Mature man getting his hearing checked during the pandemic.

You wear your mask when you go out, sometimes more than one, and you typically don’t mind. The only trouble is, sometimes it’s tough to hear what other people are saying. When you go to the supermarket or visit your doctor’s office, the voices of cashiers and receptionists are muffled, even distorted. Sometimes, it’s so bad you can scarcely grasp a single word. They’re also wearing masks, obviously. Our face coverings aren’t really at fault, though. The real issue may lie with your hearing. Or, to say it differently: those muffled voices you’re hearing during the pandemic could be exposing your hearing impairment.

Masks Muffle The Human Voice

Most good masks are made to stop the spread of airborne particles or water droplets. Most evidence points to airborne water droplets as a contributing factor in the case of COVID-19 so that’s very useful (although the science on the spread is still being carried out, so all findings are in early stages). Limiting and stopping COVID-19, as a result, has been shown to be really effective by wearing masks.

But masks clearly can block the projection of sound waves. The human voice will be a bit muffled by a mask. For most individuals, it’s not a problem. But if you have hearing loss and muffled voices are suddenly all around you, it could be hard for you to comprehend anything being said.

Hearing Impairment Makes Your Brain Work Overtime

But your trouble understanding people wearing masks most likely isn’t simply because voices are muffled. There’s more going on than that. You see, the brain is extremely good at compensating for changes in your hearing, up to a point.

Even if you can’t hear what’s happening, your brain will put the situation into context and use that information to interpret what’s being said. Body language, facial expressions, even lip movements are all synthesized by your brain automatically to help you compensate for what you can’t hear.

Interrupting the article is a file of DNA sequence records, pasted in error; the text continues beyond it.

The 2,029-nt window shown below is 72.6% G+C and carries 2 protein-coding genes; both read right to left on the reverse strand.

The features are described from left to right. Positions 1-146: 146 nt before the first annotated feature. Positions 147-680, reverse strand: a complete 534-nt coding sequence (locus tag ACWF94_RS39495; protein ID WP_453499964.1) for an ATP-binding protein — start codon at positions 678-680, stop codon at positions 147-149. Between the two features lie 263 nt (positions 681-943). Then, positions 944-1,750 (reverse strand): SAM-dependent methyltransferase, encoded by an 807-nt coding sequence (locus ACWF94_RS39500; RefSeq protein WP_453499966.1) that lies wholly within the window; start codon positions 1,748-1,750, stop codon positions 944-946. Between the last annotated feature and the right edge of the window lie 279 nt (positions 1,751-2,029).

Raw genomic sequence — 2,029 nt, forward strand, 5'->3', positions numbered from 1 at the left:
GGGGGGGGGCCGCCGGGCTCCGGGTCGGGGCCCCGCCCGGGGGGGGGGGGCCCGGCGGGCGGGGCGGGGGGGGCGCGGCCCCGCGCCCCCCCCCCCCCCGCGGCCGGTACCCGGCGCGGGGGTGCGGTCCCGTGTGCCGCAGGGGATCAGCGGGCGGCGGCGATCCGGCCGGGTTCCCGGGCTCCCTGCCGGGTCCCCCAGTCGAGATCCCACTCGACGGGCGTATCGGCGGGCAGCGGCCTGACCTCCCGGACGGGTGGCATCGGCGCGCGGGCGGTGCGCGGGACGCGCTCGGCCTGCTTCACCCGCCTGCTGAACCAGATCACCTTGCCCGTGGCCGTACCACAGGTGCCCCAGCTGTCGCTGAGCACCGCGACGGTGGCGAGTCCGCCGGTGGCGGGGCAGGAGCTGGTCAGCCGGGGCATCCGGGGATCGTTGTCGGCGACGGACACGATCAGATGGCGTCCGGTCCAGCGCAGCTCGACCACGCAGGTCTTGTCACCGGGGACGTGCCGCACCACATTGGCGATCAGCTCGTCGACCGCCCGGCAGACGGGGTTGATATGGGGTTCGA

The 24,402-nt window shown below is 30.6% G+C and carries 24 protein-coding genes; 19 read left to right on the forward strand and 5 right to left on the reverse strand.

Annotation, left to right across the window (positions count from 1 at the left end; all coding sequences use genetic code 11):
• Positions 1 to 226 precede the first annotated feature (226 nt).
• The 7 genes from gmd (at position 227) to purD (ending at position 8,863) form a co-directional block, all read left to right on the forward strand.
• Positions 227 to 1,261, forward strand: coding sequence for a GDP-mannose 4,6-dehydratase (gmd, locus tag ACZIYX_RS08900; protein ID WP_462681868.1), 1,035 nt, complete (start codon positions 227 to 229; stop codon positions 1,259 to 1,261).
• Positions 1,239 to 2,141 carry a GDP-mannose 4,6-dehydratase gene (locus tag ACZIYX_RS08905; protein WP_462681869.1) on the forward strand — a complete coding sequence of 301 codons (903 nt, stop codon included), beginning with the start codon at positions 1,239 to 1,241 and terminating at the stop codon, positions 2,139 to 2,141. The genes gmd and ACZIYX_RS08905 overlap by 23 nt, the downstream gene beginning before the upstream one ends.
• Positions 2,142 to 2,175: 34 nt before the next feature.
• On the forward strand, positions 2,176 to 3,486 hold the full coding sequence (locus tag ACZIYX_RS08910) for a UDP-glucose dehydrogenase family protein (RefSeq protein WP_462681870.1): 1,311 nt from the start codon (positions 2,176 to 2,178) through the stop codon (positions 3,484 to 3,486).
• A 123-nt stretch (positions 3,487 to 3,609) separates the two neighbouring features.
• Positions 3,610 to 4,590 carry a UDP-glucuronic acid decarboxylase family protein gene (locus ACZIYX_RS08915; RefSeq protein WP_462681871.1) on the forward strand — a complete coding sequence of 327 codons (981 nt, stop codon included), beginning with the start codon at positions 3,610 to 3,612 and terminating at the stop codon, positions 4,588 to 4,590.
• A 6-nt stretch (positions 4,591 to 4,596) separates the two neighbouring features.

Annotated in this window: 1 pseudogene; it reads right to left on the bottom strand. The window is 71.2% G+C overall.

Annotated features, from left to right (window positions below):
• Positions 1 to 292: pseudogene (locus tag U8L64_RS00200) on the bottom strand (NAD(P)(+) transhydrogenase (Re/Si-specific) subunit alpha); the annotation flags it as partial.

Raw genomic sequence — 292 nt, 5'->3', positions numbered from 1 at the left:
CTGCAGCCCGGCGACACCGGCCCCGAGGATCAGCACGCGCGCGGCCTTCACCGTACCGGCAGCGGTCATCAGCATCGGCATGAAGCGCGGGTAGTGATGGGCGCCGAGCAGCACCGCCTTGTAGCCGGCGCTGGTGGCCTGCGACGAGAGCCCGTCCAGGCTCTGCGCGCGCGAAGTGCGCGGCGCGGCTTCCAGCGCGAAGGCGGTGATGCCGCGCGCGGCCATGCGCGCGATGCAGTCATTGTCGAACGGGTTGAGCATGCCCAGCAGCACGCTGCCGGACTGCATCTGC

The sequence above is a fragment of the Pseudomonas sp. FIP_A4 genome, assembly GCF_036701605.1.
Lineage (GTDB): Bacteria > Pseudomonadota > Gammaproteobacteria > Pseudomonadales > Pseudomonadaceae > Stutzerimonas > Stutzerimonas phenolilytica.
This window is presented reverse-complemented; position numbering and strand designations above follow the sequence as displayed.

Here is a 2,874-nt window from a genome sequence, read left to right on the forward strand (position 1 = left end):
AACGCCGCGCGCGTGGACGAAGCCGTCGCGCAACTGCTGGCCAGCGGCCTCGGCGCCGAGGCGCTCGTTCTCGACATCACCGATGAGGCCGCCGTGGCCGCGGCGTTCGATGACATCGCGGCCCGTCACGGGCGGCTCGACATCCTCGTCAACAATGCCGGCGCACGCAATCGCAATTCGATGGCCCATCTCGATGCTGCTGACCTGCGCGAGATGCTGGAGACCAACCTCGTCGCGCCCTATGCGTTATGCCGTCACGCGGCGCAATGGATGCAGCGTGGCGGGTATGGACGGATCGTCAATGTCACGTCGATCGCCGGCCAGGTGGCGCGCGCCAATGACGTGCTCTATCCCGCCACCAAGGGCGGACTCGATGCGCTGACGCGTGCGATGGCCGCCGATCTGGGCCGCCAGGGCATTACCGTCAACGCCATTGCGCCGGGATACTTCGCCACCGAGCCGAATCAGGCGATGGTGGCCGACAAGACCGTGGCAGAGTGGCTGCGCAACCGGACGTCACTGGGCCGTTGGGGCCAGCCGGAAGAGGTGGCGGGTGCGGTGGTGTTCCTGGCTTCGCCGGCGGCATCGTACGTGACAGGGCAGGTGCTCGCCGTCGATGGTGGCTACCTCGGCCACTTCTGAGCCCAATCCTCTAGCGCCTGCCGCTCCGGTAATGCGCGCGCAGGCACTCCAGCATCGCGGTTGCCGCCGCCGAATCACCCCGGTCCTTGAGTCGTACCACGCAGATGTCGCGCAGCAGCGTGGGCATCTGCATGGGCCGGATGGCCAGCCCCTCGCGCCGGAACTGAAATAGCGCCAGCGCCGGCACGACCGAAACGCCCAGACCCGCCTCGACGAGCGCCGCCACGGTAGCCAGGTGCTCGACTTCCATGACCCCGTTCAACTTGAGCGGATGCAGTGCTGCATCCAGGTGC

Many of these visual hints are hidden when somebody is wearing a mask. The position of somebody’s mouth and the motion of their lips is unseen. You can’t even see if it’s a smile or a frown behind the mask.

Mental Fatigue

Your brain has a really difficult time attempting to interpret what’s being said without that extra visual information. That means you’re more likely to hear nothing but mumbles. Even if your brain can, somehow, make sense of what was said, your brain will get tired.

Under normal circumstances, a continually compensating brain can cause considerable mental fatigue, often resulting in irritability or memory loss. With masks on, your brain will become even more tired (it’s important to remember masks are essential protection, so keep them on).

Hearing Solutions

These concerns are being brought into focus and hearing loss is being revealed by the pandemic. It’s not causing the condition in the first place, but it may have otherwise gone undetected because hearing loss usually progresses rather slowly. When your hearing initially begins to decline, you might dismiss the symptoms and raise the volume on the television (you may not even detect this occurring).

This is the reason why coming in to see us regularly is so essential. We can identify early hearing loss, frequently before you even notice it, because of the screenings we do.

If you’re having a hard time understanding what people are saying when they’re wearing a mask, this is particularly true. Together we can determine strategies to make you more comfortable talking with people wearing a mask. For example, hearing aids can help you recover a lot of your functional hearing range and can provide other significant benefits. Hearing aids will make it much easier to hear, and comprehend the voices behind the masks.

Keep Your Mask on

As the pandemic exposes hearing loss, it’s crucial to remember you will need to keep your mask on. Masks save lives and are frequently mandated. The last thing we should do, no matter how tempting, is remove our mask.

So keep your mask on, make an appointment with us, and wear your hearing aids. Sticking with these guidelines will keep you safe and improve your quality of life.

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The site information is for educational and informational purposes only and does not constitute medical advice. To receive personalized advice or treatment, schedule an appointment.

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